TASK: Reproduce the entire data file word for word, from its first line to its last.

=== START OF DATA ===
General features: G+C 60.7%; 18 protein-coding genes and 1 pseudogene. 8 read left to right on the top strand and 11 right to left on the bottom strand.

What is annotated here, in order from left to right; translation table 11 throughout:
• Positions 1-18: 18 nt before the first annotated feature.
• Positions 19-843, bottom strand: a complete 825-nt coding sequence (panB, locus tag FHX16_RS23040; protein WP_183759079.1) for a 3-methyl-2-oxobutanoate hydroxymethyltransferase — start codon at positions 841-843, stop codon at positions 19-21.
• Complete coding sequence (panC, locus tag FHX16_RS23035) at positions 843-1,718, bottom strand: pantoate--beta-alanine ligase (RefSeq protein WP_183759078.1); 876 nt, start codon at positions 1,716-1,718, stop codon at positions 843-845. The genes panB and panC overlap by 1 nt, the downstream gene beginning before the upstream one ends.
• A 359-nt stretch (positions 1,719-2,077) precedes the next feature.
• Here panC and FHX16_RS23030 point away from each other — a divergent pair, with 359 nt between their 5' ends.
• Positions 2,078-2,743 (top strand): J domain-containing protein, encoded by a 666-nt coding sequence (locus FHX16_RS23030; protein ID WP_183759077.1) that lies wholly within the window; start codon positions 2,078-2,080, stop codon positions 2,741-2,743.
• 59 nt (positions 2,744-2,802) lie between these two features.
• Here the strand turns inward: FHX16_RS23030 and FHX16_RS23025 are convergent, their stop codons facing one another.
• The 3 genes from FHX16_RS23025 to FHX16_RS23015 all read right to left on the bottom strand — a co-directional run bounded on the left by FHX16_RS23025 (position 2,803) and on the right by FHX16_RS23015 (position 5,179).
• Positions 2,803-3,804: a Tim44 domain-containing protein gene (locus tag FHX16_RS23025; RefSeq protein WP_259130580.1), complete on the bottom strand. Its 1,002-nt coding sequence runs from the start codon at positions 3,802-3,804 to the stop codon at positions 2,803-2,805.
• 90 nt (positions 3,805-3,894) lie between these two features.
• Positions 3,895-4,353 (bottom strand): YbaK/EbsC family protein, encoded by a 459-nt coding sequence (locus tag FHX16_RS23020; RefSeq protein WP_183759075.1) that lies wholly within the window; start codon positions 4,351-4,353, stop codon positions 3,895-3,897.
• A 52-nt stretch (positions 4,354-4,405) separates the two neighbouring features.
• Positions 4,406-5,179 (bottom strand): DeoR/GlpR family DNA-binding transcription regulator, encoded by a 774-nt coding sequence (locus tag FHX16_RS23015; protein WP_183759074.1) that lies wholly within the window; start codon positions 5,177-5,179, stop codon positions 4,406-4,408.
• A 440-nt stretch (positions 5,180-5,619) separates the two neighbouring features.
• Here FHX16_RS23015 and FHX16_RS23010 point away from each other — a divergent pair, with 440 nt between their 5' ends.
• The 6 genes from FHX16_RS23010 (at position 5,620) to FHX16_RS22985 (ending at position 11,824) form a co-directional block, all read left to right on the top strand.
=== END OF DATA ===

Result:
General features: G+C 60.7%; 18 protein-coding genes and 1 pseudogene. 8 read left to right on the top strand and 11 right to left on the bottom strand.

What is annotated here, in order from left to right; translation table 11 throughout:
• Positions 1-18: 18 nt before the first annotated feature.
• Positions 19-843, bottom strand: a complete 825-nt coding sequence (panB, locus tag FHX16_RS23040; protein WP_183759079.1) for a 3-methyl-2-oxobutanoate hydroxymethyltransferase — start codon at positions 841-843, stop codon at positions 19-21.
• Complete coding sequence (panC, locus tag FHX16_RS23035) at positions 843-1,718, bottom strand: pantoate--beta-alanine ligase (RefSeq protein WP_183759078.1); 876 nt, start codon at positions 1,716-1,718, stop codon at positions 843-845. The genes panB and panC overlap by 1 nt, the downstream gene beginning before the upstream one ends.
• A 359-nt stretch (positions 1,719-2,077) precedes the next feature.
• Here panC and FHX16_RS23030 point away from each other — a divergent pair, with 359 nt between their 5' ends.
• Positions 2,078-2,743 (top strand): J domain-containing protein, encoded by a 666-nt coding sequence (locus FHX16_RS23030; protein ID WP_183759077.1) that lies wholly within the window; start codon positions 2,078-2,080, stop codon positions 2,741-2,743.
• 59 nt (positions 2,744-2,802) lie between these two features.
• Here the strand turns inward: FHX16_RS23030 and FHX16_RS23025 are convergent, their stop codons facing one another.
• The 3 genes from FHX16_RS23025 to FHX16_RS23015 all read right to left on the bottom strand — a co-directional run bounded on the left by FHX16_RS23025 (position 2,803) and on the right by FHX16_RS23015 (position 5,179).
• Positions 2,803-3,804: a Tim44 domain-containing protein gene (locus tag FHX16_RS23025; RefSeq protein WP_259130580.1), complete on the bottom strand. Its 1,002-nt coding sequence runs from the start codon at positions 3,802-3,804 to the stop codon at positions 2,803-2,805.
• 90 nt (positions 3,805-3,894) lie between these two features.
• Positions 3,895-4,353 (bottom strand): YbaK/EbsC family protein, encoded by a 459-nt coding sequence (locus tag FHX16_RS23020; RefSeq protein WP_183759075.1) that lies wholly within the window; start codon positions 4,351-4,353, stop codon positions 3,895-3,897.
• A 52-nt stretch (positions 4,354-4,405) separates the two neighbouring features.
• Positions 4,406-5,179 (bottom strand): DeoR/GlpR family DNA-binding transcription regulator, encoded by a 774-nt coding sequence (locus tag FHX16_RS23015; protein WP_183759074.1) that lies wholly within the window; start codon positions 5,177-5,179, stop codon positions 4,406-4,408.
• A 440-nt stretch (positions 5,180-5,619) separates the two neighbouring features.
• Here FHX16_RS23015 and FHX16_RS23010 point away from each other — a divergent pair, with 440 nt between their 5' ends.
• The 6 genes from FHX16_RS23010 (at position 5,620) to FHX16_RS22985 (ending at position 11,824) form a co-directional block, all read left to right on the top strand.